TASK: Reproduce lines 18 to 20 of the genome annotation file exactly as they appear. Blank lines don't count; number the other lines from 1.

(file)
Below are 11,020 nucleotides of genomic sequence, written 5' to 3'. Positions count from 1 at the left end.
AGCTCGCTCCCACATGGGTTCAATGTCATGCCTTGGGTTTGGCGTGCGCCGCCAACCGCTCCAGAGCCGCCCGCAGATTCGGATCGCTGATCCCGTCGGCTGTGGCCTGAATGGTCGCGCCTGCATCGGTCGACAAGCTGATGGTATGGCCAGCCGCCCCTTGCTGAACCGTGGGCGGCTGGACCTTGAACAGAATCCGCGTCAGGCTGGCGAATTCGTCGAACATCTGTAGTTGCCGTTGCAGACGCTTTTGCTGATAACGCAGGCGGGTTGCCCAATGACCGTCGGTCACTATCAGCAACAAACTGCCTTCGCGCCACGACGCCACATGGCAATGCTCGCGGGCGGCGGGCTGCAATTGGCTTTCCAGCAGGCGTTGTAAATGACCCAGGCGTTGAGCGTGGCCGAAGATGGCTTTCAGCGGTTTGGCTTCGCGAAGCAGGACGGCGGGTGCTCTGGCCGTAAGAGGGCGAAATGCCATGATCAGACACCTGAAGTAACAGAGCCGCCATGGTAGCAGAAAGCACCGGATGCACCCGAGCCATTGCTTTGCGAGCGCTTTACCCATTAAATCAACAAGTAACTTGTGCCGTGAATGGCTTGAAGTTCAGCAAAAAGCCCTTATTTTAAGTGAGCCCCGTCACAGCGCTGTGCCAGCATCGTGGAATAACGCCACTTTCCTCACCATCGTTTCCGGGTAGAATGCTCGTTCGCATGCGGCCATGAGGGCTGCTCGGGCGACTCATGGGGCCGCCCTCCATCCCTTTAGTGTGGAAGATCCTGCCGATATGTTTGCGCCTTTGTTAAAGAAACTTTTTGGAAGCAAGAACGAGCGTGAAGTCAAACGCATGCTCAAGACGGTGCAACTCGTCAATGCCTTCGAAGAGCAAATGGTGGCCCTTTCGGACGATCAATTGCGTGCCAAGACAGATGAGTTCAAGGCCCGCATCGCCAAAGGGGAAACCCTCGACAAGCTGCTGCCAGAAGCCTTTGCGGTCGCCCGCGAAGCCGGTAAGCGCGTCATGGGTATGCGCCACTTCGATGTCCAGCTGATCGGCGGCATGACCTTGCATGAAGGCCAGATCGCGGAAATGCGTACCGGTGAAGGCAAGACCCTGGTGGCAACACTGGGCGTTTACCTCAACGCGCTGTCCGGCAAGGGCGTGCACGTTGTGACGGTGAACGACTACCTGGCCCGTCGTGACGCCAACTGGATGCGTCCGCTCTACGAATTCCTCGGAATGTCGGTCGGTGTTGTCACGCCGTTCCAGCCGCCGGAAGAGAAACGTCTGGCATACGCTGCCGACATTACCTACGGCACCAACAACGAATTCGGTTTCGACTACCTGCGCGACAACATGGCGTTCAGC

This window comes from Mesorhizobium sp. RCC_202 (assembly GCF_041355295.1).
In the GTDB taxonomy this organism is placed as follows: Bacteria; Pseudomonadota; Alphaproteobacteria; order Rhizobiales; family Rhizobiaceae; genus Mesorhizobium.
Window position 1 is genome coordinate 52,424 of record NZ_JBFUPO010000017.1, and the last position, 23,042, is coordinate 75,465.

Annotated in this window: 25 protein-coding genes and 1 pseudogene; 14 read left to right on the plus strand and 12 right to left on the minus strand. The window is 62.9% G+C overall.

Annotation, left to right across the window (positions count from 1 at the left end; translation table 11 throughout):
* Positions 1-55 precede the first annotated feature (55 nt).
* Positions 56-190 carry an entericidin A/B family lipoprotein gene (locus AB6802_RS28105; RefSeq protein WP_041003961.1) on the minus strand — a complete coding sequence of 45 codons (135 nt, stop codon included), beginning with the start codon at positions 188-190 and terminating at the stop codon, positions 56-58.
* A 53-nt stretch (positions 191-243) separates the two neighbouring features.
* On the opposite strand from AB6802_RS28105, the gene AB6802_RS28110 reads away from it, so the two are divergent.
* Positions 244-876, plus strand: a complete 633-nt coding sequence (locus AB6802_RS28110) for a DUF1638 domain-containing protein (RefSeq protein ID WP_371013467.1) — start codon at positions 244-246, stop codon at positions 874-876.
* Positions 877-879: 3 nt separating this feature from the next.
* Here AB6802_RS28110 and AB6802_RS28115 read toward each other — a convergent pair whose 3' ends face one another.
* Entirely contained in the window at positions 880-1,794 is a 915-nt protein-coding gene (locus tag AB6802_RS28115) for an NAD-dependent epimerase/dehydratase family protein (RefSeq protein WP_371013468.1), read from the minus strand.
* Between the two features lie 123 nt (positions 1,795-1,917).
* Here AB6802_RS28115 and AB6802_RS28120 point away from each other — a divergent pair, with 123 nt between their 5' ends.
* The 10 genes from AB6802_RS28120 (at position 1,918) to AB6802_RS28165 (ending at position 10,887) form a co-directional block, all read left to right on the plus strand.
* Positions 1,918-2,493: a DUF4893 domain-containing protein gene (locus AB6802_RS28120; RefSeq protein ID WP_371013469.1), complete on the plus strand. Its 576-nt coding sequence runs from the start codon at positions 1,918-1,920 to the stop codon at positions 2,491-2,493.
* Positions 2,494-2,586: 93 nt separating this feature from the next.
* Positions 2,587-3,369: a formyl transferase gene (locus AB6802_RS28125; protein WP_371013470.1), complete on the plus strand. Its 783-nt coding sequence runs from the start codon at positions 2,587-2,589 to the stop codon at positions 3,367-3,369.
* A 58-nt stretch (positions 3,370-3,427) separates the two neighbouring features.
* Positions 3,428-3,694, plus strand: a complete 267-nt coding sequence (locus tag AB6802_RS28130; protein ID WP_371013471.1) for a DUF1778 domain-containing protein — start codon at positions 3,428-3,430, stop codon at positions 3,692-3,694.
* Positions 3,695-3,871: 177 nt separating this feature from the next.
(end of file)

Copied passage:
* The 10 genes from AB6802_RS28120 (at position 1,918) to AB6802_RS28165 (ending at position 10,887) form a co-directional block, all read left to right on the plus strand.
* Positions 1,918-2,493: a DUF4893 domain-containing protein gene (locus AB6802_RS28120; RefSeq protein ID WP_371013469.1), complete on the plus strand. Its 576-nt coding sequence runs from the start codon at positions 1,918-1,920 to the stop codon at positions 2,491-2,493.
* Positions 2,494-2,586: 93 nt separating this feature from the next.